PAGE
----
Experience of advance directives in a hospice center.

Kong BH, An HJ, Kim HS, Ha SY, Kim IK, Lee JE, Park YJ, Kang YJ, Kim YR, Kim HK - J. Korean Med. Sci. (2015)

Preference for items of care in advance directives.
© Copyright Policy - open-access
Related In: Results  -  Collection

License
Show All Figures
getmorefigures.php?uid=PMC4310940&req=5

Figure 1: Preference for items of care in advance directives.
Mentions: Of the 76 patients who signed ADs, 70 (92.1%) completed ADs with their caregivers. As for life-sustaining procedures, only one patient (1.3%) preferred cardiopulmonary resuscitation. Four patients (5.3%) wanted hemodialysis; of these, three had normal renal function, the remaining patient had third-stage chronic renal failure, and none of the patients received maintenance dialysis. Seventeen patients (22.4%) wanted artificial nutritional support; of these, seven had gastrointestinal cancer, four had lung cancer, four had hepatobiliary cancer, one had nasopharyngeal cancer, and one had peritoneal cancer. Sixty-eight patients (89.5%) wanted palliative sedation (Fig. 1). As a proxy, 55.3% preferred spouses, 28.9% sons/daughters, 7.9% siblings, and 6.6% parents (Table 2).

Bottom Line: As a proxy, the majority of patients preferred their spouses (55.3%).The median timing of ADs after admission was three (0-90) days, and duration of survival since ADs was 22 (1-340) days.Considering that patient's poor condition is the main reason for not completing ADs, earlier discussion regarding ADs is necessary to enhance patients' participation.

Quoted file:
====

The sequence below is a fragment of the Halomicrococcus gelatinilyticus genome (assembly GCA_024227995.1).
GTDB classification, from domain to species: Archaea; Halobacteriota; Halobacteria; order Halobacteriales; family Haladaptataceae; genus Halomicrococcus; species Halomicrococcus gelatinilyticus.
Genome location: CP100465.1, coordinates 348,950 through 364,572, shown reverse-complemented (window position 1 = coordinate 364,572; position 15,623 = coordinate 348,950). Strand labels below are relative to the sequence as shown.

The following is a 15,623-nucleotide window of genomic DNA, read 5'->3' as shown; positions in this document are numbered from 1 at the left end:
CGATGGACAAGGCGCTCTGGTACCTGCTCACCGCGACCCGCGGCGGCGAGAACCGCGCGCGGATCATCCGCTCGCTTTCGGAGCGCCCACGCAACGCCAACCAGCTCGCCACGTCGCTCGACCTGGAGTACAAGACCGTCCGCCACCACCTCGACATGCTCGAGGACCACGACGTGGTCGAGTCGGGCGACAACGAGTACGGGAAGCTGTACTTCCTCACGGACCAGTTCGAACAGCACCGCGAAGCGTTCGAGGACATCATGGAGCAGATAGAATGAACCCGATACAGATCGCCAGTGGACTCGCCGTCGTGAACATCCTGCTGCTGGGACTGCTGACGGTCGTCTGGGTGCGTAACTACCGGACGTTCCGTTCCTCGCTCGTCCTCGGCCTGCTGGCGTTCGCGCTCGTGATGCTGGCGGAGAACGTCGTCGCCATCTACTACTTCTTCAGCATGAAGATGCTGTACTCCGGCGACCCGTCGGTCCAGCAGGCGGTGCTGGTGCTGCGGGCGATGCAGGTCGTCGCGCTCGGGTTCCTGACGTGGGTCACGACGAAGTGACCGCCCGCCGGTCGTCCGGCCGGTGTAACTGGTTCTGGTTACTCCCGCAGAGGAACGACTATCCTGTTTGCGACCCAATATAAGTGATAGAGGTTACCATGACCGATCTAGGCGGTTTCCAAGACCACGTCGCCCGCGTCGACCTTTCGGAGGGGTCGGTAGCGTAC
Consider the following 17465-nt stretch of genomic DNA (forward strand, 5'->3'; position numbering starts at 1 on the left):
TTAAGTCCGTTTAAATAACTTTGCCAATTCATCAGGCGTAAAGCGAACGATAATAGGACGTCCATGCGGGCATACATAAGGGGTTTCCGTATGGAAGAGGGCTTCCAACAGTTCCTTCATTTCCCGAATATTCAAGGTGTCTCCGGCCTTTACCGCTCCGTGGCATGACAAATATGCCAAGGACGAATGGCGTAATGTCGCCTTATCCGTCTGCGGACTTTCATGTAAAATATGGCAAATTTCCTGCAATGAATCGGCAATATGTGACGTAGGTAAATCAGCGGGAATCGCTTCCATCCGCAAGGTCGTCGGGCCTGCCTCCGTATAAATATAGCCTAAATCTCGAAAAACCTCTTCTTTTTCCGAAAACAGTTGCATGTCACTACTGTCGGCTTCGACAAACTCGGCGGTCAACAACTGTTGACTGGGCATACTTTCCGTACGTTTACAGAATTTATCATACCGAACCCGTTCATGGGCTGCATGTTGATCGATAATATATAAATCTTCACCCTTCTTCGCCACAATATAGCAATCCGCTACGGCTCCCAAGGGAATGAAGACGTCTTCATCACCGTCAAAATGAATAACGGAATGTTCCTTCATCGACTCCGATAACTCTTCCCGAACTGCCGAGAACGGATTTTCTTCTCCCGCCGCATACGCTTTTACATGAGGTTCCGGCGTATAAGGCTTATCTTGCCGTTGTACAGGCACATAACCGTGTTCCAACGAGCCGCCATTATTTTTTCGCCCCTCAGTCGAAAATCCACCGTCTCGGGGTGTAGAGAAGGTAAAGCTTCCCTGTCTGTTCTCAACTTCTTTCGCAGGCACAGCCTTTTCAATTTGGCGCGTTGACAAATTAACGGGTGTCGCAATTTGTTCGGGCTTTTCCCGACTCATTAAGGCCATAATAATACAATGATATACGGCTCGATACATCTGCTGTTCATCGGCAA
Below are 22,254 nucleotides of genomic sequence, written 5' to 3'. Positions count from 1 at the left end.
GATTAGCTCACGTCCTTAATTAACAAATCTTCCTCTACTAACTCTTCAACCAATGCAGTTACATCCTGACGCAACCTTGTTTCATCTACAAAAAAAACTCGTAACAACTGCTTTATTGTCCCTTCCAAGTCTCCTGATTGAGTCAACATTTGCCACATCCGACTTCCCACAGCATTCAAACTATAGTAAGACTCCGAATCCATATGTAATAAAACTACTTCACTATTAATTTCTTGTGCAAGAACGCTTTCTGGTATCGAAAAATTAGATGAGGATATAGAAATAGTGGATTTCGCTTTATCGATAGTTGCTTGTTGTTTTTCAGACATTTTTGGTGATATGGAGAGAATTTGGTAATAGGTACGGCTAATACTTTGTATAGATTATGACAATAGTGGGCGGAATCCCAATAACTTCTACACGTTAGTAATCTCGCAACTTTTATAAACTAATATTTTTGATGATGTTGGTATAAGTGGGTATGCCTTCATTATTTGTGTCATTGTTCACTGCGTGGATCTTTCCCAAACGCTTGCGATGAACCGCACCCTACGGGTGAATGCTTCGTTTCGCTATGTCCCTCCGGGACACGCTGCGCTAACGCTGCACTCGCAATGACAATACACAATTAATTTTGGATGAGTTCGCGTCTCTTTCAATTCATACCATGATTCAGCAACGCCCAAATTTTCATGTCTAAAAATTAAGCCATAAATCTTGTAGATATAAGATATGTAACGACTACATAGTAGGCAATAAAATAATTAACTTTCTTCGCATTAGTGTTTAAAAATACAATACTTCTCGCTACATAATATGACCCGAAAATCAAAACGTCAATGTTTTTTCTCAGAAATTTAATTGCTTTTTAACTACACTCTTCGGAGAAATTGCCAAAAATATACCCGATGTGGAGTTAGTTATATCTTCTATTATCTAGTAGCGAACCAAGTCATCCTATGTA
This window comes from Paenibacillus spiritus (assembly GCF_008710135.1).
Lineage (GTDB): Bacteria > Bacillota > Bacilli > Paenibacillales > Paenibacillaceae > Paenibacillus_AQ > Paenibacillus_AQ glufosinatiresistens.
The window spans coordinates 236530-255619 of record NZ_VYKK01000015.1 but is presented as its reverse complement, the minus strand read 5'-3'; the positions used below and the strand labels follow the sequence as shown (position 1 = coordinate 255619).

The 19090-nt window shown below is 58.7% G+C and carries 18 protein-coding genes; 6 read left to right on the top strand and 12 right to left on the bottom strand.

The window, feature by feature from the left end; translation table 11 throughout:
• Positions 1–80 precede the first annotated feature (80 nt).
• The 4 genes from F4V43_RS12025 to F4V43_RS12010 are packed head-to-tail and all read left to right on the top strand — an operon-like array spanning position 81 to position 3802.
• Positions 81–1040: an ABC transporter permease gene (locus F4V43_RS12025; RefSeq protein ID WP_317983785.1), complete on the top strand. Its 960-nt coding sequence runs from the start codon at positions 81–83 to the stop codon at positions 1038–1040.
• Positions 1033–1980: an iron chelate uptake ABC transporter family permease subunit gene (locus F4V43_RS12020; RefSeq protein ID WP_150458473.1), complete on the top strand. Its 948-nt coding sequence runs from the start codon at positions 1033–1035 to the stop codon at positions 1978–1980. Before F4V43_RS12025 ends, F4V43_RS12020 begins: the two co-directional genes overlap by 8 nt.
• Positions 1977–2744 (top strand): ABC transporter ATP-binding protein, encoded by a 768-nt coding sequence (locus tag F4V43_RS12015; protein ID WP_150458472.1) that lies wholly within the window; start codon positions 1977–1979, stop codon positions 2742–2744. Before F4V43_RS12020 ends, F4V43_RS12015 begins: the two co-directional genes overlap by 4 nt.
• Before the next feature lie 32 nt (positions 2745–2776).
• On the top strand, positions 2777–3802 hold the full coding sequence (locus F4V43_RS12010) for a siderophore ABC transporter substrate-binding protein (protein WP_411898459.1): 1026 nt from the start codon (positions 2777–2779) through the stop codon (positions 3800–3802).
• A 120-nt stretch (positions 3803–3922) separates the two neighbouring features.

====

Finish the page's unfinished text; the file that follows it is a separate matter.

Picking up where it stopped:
View Article: PubMed Central - PubMed

Affiliation: Department of Medical Oncology, St. Vincent's Hospital, College of Medicine, The Catholic University of Korea, Suwon, Korea. ; Hospice Center, St. Vincent's Hospital, College of Medicine, The Catholic University of Korea, Suwon, Korea.

ABSTRACT
To protect patient autonomy when confronting death, the importance of advance directives (ADs) has recently became an issue and gradually accepted in Korea. However, in real practice, ADs were not completed by patients but their families in most cases. To analyze the current situation of performing ADs, we reviewed medical charts of 214 terminal cancer patients admitted to the hospice center from October 2012 to September 2013. Seventy-six (35.5%) patients completed ADs. All ADs were completed by patients themselves. The most common reason for not completing ADs was poor physical and/or mental condition. As a proxy, the majority of patients preferred their spouses (55.3%). Few patients wanted life sustaining treatment (1.3%), however palliative sedation was accepted in 89.5%. The median timing of ADs after admission was three (0-90) days, and duration of survival since ADs was 22 (1-340) days. In conclusion, approximately one third of terminal cancer patients completed ADs by themselves. Considering that patient's poor condition is the main reason for not completing ADs, earlier discussion regarding ADs is necessary to enhance patients' participation.

Show MeSH
Related in: MedlinePlus